This amendment only gives the state permission to commission charters and not to run them. This is taking control and power away from the larger county school government and giving it to the local community. A board made up of the community is charged with running a state chartered school.

    • Trey A. says:

      Dekalb, I’m pretty sure the answer to this question went back and forth in another thread:

      “Please explain how we’re supposed to believe the same local school districts that sued to overturn the original state commission and are actively opposing this amendment would sit idly by while the state school board continues to wield virtually the same power.”

      But, I’ll answer it again here: You don’t have to believe that charter opponents are going to cease their advocacy. Nor do you have to hastily change the Georgia Constitution when some lobbyist vaguely threatens a lawsuit.

      Say that voters reject this ballot measure. Then, let’s ASSUME that the lawsuit you and Buzz insist “is coming” actually comes. And let’s ASSUME the judges rule against the State DOE appeals process. And we’re going to need to ASSUME that the judges not only strike down the process, but also fail to grandfather in the 15 or so current state charter schools operating with only state funding. And we need to further ASSUME that these schools will not have the ability to obtain other sources of funding until the law can be changed (from pro-charter deep-pocketed good samaritans like Mrs. Walton of Arkansas and Mrs. Fisher of California). Then, and only then, will we need to appeal to voters to approve a ballot measure like this one to “prevent all (15) state-only charters from getting closed down.”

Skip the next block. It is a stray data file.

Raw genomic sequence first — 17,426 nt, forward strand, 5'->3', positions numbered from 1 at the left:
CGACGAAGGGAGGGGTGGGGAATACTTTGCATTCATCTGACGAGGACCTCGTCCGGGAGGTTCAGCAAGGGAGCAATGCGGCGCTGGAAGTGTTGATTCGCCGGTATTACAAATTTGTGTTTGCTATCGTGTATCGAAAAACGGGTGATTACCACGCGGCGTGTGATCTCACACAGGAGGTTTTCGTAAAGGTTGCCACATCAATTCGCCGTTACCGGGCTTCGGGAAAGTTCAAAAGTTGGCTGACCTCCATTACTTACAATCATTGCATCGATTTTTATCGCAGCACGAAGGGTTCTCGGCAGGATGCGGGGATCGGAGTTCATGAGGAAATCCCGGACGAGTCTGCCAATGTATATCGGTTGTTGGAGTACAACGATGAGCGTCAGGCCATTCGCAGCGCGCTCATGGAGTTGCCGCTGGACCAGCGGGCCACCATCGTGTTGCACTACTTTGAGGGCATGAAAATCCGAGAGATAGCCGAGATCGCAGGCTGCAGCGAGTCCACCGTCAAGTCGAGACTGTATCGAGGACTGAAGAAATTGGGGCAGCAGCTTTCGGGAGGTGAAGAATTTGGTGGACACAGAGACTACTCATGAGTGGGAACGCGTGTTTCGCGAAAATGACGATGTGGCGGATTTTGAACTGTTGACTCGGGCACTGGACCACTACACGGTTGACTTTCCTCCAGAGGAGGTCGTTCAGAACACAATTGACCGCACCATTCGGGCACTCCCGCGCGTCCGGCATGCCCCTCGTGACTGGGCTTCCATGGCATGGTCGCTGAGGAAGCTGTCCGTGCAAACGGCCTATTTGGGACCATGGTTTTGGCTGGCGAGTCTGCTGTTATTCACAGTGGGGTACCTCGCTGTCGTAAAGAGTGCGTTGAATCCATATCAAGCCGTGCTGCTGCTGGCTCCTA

So, it all goes back to questions 4, 5 & 6 that I posted above.

      • DeKalb Inside Out says:

        Yeah … thanks for restating.

        So you’re saying we should wait until state charters are considered unconstitutional and forced to close down before passing the amendment? Given the split Supreme Court decision, why don’t we make the constitution perfectly clear one way or the other. I’m guessing you don’t want the state to commission charters, but you won’t come out in say it.

        You didn’t answer my question. How is it possible you believe these people will not bring a lawsuit?

        Furthermore, how is it possible the Supreme Court will not deem the state board unconstitutional? The 2011 ruling leaves no room for any state agency to create charter schools, a power the justices held to be the “exclusive” constitutional domain of local boards. The state’s role in commissioning charters cannot be clarified without a constitutional amendment.

        Let me know if you still need 4, 5 and 6 answered.

        • Trey A. says:

          Again, in plain English:

          Q. How is it possible you believe these people will not bring a lawsuit?

          A. It isn’t. I don’t believe that these people will not bring a lawsuit. Neither do I think it is a given that they will OR that if they do, they’ll actually win the suit. Look at all the assumptions we have to make that I outlined above before we get to “state-only charters are closed down.”